Mark Bowen: These are the people who benefited immensely from the New Deal’s socialism, then got really pissed off after it helped make them successful enough to be the ones paying the taxes that would allow others to have the same opportunities that they had handed to them on a silver platter.
Mark Bowen: Funny, isn’t it, how we didn’t hear anybody on the right saying that a governor shouldn’t be allowed to make any major changes to his state in the last year of his term…?
Mark Bowen: Just take a look at the increasingly bigoted behavior of the quintessential personification of this divisive form of politics, first mocking Native Americans this past summer, and now this blatant attempt to go after Trump voters by hatemongering Muslims.
Mark Bowen: Perhaps nothing better illustrates what’s wrong with America in the poisoned political climate of the 21st Century than the failure of anybody to appreciate the irony of the Hobby Lobby decision being handed down during the same summer in which we celebrated the 50th Anniversary of the Civil Rights Act.
Mark Bowen: There may be nothing any of us can do about the way the media has been completely taken over by the charter school movement’s Thought Police, but that is no excuse for those who are supposed to be progressive making it worse.
Mark Bowen: America is at a moment of truth where we, the people must force Republicans to choose who their real leader is: Jesus Christ, or Ayn Rand.
Mark Bowen: In baseball, as in life, we need people like Bud Selig to exercise their judgment as to when certain challenges have gone too far. But in baseball, as in life, we’ll eventually get to the point where our paranoia over imagined unintended consequences gives way to our recognition of the value of doing the job right.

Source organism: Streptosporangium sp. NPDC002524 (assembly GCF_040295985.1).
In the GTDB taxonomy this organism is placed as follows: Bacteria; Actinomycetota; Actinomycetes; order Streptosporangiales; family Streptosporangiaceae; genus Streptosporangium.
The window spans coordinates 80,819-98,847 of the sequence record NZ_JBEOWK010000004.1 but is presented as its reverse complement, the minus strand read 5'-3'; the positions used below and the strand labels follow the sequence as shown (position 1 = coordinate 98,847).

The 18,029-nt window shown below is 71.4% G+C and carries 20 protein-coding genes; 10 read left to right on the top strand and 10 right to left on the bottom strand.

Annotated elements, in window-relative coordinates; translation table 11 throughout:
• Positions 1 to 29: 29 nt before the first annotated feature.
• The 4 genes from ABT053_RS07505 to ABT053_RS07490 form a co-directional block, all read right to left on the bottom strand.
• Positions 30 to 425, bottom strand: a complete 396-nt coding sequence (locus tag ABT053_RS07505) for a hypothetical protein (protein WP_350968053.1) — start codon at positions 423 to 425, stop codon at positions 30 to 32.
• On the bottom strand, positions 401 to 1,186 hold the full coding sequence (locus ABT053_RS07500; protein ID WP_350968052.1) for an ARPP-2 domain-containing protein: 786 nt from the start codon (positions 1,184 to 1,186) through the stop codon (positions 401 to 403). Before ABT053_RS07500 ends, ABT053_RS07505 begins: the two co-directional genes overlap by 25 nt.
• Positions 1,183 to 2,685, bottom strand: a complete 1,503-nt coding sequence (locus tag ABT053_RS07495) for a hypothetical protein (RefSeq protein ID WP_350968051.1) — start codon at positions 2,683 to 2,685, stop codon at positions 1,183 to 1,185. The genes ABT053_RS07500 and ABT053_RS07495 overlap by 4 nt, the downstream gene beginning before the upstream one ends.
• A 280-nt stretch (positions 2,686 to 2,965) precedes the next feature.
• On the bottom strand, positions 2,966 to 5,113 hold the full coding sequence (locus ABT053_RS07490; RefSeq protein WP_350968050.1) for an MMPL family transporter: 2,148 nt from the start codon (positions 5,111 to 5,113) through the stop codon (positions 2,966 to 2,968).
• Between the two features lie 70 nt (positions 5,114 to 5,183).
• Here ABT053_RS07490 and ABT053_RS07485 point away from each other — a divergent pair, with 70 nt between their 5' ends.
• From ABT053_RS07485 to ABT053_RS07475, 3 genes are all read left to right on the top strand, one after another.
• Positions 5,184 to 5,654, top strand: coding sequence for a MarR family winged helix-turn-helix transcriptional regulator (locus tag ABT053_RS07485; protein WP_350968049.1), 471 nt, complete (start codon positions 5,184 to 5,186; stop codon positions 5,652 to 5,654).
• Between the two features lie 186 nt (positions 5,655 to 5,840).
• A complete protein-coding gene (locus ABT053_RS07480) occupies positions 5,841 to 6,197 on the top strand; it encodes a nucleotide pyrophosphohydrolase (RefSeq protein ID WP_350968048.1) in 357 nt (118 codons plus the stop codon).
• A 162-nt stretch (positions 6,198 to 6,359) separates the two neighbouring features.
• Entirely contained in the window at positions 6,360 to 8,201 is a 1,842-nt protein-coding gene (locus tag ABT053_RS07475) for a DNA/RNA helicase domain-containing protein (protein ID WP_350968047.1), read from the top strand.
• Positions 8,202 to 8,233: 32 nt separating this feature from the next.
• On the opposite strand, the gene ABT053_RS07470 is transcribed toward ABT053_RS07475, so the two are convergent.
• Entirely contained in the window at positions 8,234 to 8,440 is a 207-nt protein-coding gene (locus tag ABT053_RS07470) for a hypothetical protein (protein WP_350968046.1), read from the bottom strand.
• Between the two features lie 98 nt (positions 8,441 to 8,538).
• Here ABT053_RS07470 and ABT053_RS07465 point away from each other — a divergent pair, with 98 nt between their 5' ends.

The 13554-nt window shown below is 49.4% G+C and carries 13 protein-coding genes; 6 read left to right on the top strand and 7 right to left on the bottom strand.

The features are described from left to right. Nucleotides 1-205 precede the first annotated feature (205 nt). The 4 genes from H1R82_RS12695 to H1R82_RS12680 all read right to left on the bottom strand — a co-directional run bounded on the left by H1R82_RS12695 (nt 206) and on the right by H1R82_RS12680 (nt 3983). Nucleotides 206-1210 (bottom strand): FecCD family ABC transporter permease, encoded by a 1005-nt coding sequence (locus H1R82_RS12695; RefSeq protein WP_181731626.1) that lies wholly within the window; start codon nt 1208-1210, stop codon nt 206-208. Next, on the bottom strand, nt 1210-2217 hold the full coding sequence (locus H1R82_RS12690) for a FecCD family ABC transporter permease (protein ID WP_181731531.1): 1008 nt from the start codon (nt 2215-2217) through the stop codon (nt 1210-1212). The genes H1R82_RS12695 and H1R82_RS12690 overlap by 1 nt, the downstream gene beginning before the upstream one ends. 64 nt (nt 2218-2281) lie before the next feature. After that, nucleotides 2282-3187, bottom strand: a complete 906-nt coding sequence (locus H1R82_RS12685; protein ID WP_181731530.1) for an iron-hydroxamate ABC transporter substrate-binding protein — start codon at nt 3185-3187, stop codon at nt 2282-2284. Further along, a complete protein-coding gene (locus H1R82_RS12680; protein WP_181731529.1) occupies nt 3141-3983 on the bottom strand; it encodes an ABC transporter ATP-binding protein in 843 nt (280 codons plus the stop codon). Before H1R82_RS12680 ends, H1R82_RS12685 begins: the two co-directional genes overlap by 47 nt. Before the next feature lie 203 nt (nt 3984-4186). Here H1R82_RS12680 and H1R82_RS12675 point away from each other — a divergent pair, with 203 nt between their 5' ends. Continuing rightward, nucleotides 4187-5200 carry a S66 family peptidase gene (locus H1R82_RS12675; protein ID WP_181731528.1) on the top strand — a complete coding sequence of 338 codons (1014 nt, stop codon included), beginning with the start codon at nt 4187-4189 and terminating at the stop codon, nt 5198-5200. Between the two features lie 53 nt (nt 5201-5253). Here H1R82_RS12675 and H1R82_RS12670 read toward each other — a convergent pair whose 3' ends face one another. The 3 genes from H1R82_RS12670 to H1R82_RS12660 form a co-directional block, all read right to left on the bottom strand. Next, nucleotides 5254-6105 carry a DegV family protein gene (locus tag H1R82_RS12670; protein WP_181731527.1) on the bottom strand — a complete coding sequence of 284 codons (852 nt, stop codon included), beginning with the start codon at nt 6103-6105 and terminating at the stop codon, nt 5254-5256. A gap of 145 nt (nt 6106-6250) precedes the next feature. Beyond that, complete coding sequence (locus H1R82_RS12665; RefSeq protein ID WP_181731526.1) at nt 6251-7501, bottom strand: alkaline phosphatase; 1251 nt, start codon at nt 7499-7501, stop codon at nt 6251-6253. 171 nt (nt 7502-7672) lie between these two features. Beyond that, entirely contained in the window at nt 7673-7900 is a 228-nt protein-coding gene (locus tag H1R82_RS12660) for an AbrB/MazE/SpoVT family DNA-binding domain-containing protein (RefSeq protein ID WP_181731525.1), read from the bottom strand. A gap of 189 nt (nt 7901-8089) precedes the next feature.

Mark Bowen: Kentucky does appear to be a state red enough that Rand Paul, no matter how many times he slips up and tells his constituents how he really feels, is still likely to be their next Senator. But in many ways Republicans will be hurt more nationally if he is, making it a minimum of six more years, rather than six more months, that he’ll be their problem.
At a Christmas party a couple weeks ago, back when it looked as if the Senate bill’s compromise would include the Medicare buy-in, a friend of mine told me that he predicted Harry Reid was gong to go down in history as the next LBJ. When I reminded him that the deal was not yet […]
As long as the Democratic leadership insists on being directed by the supposed wisdom of this advice, they will continue down their present path to an electoral train wreck next November as bad or worse than the one they suffered in 1994, when they played their cards the same way.
But in considering what compromise measure Reid DID include in the bill to make it more acceptable to the right, and to attract votes that he isn’t going to get and doesn’t need, I am deeply disturbed by the way that we chose to identify this “trigger” as the deal-breaker at the expense of fighting something else which is indeed wholly unacceptable.
Rather than enshrine him in a giant marble bust to sit alongside Henry Clay’s, as some have suggested, this is their time to follow in the footsteps Everett Dirksen trod in 1964 and yield to an idea whose time has come, and to build a far greater monument to the legacy of their fallen friend. It’s what Ted would want.
“… to secure these rights, governments are instituted among men [and women], deriving their just powers from the consent of the governed…” — Declaration of Independence “Your people, Mr. Jefferson, are a great beast.” So said Alexander Hamilton, the leader of America’s first conservative party, to the author of the Declaration of Independence and the […]